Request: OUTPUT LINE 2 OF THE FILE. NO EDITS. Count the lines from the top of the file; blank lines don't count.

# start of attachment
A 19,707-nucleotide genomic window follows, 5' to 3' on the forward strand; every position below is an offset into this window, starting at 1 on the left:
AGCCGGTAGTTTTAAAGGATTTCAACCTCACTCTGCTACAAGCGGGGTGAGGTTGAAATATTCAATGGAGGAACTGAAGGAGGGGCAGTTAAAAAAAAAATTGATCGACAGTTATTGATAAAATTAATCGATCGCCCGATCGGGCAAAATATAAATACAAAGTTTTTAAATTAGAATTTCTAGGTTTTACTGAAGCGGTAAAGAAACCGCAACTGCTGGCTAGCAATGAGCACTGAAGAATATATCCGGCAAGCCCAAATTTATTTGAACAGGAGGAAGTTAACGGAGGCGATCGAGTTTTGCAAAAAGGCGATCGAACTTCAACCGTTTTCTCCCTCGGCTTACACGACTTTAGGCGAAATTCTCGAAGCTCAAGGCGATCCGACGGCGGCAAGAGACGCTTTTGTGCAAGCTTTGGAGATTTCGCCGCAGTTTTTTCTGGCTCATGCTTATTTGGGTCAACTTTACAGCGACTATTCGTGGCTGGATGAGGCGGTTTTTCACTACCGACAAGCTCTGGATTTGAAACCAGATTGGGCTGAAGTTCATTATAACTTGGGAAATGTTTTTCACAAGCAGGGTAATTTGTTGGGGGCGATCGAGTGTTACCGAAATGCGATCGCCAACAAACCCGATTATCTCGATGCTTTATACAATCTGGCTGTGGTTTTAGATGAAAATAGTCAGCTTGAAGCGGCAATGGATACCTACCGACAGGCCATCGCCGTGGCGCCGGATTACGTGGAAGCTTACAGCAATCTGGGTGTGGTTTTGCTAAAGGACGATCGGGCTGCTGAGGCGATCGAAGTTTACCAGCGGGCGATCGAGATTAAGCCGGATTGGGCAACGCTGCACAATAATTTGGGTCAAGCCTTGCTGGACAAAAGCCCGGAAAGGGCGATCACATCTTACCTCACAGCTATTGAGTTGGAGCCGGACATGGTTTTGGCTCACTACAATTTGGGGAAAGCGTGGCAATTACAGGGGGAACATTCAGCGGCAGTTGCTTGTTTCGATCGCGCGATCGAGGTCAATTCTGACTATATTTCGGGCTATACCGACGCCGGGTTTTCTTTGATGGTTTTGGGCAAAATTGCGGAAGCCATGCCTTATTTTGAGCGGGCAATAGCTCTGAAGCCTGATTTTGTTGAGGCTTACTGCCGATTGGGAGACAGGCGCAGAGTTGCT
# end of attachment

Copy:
AGCCGGTAGTTTTAAAGGATTTCAACCTCACTCTGCTACAAGCGGGGTGAGGTTGAAATATTCAATGGAGGAACTGAAGGAGGGGCAGTTAAAAAAAAAATTGATCGACAGTTATTGATAAAATTAATCGATCGCCCGATCGGGCAAAATATAAATACAAAGTTTTTAAATTAGAATTTCTAGGTTTTACTGAAGCGGTAAAGAAACCGCAACTGCTGGCTAGCAATGAGCACTGAAGAATATATCCGGCAAGCCCAAATTTATTTGAACAGGAGGAAGTTAACGGAGGCGATCGAGTTTTGCAAAAAGGCGATCGAACTTCAACCGTTTTCTCCCTCGGCTTACACGACTTTAGGCGAAATTCTCGAAGCTCAAGGCGATCCGACGGCGGCAAGAGACGCTTTTGTGCAAGCTTTGGAGATTTCGCCGCAGTTTTTTCTGGCTCATGCTTATTTGGGTCAACTTTACAGCGACTATTCGTGGCTGGATGAGGCGGTTTTTCACTACCGACAAGCTCTGGATTTGAAACCAGATTGGGCTGAAGTTCATTATAACTTGGGAAATGTTTTTCACAAGCAGGGTAATTTGTTGGGGGCGATCGAGTGTTACCGAAATGCGATCGCCAACAAACCCGATTATCTCGATGCTTTATACAATCTGGCTGTGGTTTTAGATGAAAATAGTCAGCTTGAAGCGGCAATGGATACCTACCGACAGGCCATCGCCGTGGCGCCGGATTACGTGGAAGCTTACAGCAATCTGGGTGTGGTTTTGCTAAAGGACGATCGGGCTGCTGAGGCGATCGAAGTTTACCAGCGGGCGATCGAGATTAAGCCGGATTGGGCAACGCTGCACAATAATTTGGGTCAAGCCTTGCTGGACAAAAGCCCGGAAAGGGCGATCACATCTTACCTCACAGCTATTGAGTTGGAGCCGGACATGGTTTTGGCTCACTACAATTTGGGGAAAGCGTGGCAATTACAGGGGGAACATTCAGCGGCAGTTGCTTGTTTCGATCGCGCGATCGAGGTCAATTCTGACTATATTTCGGGCTATACCGACGCCGGGTTTTCTTTGATGGTTTTGGGCAAAATTGCGGAAGCCATGCCTTATTTTGAGCGGGCAATAGCTCTGAAGCCTGATTTTGTTGAGGCTTACTGCCGATTGGGAGACAGGCGCAGAGTTGCT